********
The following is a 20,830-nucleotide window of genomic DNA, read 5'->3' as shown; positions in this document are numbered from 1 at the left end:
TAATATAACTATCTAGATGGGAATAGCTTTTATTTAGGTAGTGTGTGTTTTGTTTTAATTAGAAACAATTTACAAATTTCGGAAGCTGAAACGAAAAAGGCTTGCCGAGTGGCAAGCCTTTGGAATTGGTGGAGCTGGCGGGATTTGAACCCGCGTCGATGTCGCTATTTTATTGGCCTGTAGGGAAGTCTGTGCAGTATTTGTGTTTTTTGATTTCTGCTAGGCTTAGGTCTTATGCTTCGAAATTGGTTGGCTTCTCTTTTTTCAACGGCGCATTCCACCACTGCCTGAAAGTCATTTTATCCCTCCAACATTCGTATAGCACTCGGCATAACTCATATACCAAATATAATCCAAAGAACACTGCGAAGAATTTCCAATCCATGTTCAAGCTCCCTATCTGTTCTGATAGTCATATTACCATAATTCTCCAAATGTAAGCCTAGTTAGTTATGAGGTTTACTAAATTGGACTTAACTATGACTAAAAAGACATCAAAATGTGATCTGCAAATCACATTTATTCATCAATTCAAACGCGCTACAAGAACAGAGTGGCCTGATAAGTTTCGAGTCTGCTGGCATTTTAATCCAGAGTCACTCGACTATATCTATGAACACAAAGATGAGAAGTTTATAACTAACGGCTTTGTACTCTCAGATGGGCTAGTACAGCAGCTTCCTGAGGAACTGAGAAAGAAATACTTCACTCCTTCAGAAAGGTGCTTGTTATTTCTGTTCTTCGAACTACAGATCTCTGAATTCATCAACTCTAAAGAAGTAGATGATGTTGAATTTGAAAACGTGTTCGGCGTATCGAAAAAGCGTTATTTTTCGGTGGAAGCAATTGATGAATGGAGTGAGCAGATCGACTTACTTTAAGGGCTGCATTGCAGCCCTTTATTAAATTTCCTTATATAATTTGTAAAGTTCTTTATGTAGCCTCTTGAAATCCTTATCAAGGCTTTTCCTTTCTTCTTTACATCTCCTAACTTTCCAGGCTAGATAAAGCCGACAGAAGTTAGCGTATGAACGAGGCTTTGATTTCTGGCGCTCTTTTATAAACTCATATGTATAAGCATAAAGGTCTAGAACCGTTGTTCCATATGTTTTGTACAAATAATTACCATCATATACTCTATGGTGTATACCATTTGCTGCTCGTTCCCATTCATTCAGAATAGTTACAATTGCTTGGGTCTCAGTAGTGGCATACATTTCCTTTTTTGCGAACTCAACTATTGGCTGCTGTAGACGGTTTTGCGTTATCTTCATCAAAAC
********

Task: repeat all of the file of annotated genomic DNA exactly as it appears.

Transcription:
The following is a 20,830-nucleotide window of genomic DNA, read 5'->3' as shown; positions in this document are numbered from 1 at the left end:
TAATATAACTATCTAGATGGGAATAGCTTTTATTTAGGTAGTGTGTGTTTTGTTTTAATTAGAAACAATTTACAAATTTCGGAAGCTGAAACGAAAAAGGCTTGCCGAGTGGCAAGCCTTTGGAATTGGTGGAGCTGGCGGGATTTGAACCCGCGTCGATGTCGCTATTTTATTGGCCTGTAGGGAAGTCTGTGCAGTATTTGTGTTTTTTGATTTCTGCTAGGCTTAGGTCTTATGCTTCGAAATTGGTTGGCTTCTCTTTTTTCAACGGCGCATTCCACCACTGCCTGAAAGTCATTTTATCCCTCCAACATTCGTATAGCACTCGGCATAACTCATATACCAAATATAATCCAAAGAACACTGCGAAGAATTTCCAATCCATGTTCAAGCTCCCTATCTGTTCTGATAGTCATATTACCATAATTCTCCAAATGTAAGCCTAGTTAGTTATGAGGTTTACTAAATTGGACTTAACTATGACTAAAAAGACATCAAAATGTGATCTGCAAATCACATTTATTCATCAATTCAAACGCGCTACAAGAACAGAGTGGCCTGATAAGTTTCGAGTCTGCTGGCATTTTAATCCAGAGTCACTCGACTATATCTATGAACACAAAGATGAGAAGTTTATAACTAACGGCTTTGTACTCTCAGATGGGCTAGTACAGCAGCTTCCTGAGGAACTGAGAAAGAAATACTTCACTCCTTCAGAAAGGTGCTTGTTATTTCTGTTCTTCGAACTACAGATCTCTGAATTCATCAACTCTAAAGAAGTAGATGATGTTGAATTTGAAAACGTGTTCGGCGTATCGAAAAAGCGTTATTTTTCGGTGGAAGCAATTGATGAATGGAGTGAGCAGATCGACTTACTTTAAGGGCTGCATTGCAGCCCTTTATTAAATTTCCTTATATAATTTGTAAAGTTCTTTATGTAGCCTCTTGAAATCCTTATCAAGGCTTTTCCTTTCTTCTTTACATCTCCTAACTTTCCAGGCTAGATAAAGCCGACAGAAGTTAGCGTATGAACGAGGCTTTGATTTCTGGCGCTCTTTTATAAACTCATATGTATAAGCATAAAGGTCTAGAACCGTTGTTCCATATGTTTTGTACAAATAATTACCATCATATACTCTATGGTGTATACCATTTGCTGCTCGTTCCCATTCATTCAGAATAGTTACAATTGCTTGGGTCTCAGTAGTGGCATACATTTCCTTTTTTGCGAACTCAACTATTGGCTGCTGTAGACGGTTTTGCGTTATCTTCATCAAAAC